Making a decision
Pebblebrook’s latest offer is a moderate change from its previous ones, Scholes said, and it’s not a “make it or break it” offer like 50% or 100% cash would be. Still, it does sweeten Pebblebrook’s proposal.
The increased cash offer likely played into the LaSalle board’s decision, he said. The proxy advisory services’ recommendations against the Blackstone deal also carry weight, as does feedback from shareholders. Scholes said the investors he’s spoken to support Pebblebrook’s offer.
Many investors favored Pebblebrook’s offer initially, and that number has grown with each improved offer from Pebblebrook, he said.
There are multiple camps among the shareholders, said Wes Golladay, VP and equity research analyst at RBC Capital Markets. The fact that LaSalle stock* is trading above the price indicates support of the Pebblebrook deal, he said, adding the proposed merger raised the company profile and brought new entrants.
LaSalle’s board has likely come to two conclusions, said Michael Bellisario, VP of equity and research senior analyst at Baird. First, Pebblebrook’s offer has a larger cash consideration, and its stock has traded well. The stock value hasn’t been as volatile as the LaSalle board might have thought it would be.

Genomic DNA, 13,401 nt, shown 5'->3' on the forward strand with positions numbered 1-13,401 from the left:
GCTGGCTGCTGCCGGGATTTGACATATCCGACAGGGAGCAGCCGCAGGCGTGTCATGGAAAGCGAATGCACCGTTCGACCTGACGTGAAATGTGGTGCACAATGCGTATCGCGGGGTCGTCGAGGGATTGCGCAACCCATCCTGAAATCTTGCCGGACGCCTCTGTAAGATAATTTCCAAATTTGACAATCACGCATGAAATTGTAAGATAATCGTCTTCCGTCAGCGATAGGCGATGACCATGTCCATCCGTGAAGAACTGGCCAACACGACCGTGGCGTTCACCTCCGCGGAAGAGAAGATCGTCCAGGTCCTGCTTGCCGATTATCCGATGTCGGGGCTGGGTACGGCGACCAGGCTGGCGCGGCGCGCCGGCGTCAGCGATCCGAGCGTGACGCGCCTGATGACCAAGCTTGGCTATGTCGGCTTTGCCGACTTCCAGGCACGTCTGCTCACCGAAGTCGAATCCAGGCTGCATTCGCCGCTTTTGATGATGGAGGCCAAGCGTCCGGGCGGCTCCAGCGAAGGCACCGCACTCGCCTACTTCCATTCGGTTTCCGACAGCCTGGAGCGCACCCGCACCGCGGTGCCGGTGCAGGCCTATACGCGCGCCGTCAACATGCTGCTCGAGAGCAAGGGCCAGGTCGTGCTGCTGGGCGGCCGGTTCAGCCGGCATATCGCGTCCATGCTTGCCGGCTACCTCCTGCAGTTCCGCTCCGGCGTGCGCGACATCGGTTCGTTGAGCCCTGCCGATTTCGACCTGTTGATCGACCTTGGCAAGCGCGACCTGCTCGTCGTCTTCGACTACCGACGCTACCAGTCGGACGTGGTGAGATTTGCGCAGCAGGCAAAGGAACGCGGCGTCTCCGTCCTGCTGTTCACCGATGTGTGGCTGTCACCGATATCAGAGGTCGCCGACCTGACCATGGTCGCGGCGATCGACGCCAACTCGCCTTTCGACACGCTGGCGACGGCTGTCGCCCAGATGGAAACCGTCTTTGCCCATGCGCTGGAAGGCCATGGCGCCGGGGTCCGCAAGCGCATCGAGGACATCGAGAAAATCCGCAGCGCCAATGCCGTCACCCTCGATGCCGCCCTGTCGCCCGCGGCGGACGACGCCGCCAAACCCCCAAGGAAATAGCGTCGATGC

That’s raised doubt that the Blackstone deal will go through, he said.
What will Blackstone do?
Since the LaSalle-Blackstone deal was announced in May, Blackstone has been silent, not commenting on the deal and not revising its bid in response to Pebblebrook’s continued attempts. That’s typical of the company, Scholes said. But in previous mergers and acquisitions, Blackstone hasn’t had this much competition, so there’s no real precedent for the current situation, he said.
Don’t read too much into Blackstone’s silence, Bellisario said. After the announcement of the deal, the ball has always been in Pebblebrook’s and LaSalle’s court. The company’s silence doesn’t mean it intends to walk away with the $112-million elimination fee, he said.
During all of this, Blackstone has been working in the background with LaSalle trying to close the deal, Bellisario said. That behind-the-scenes work includes liquor license transfers, looking at potential operator changes and all of the other legal issues that come with pending real estate acquisitions.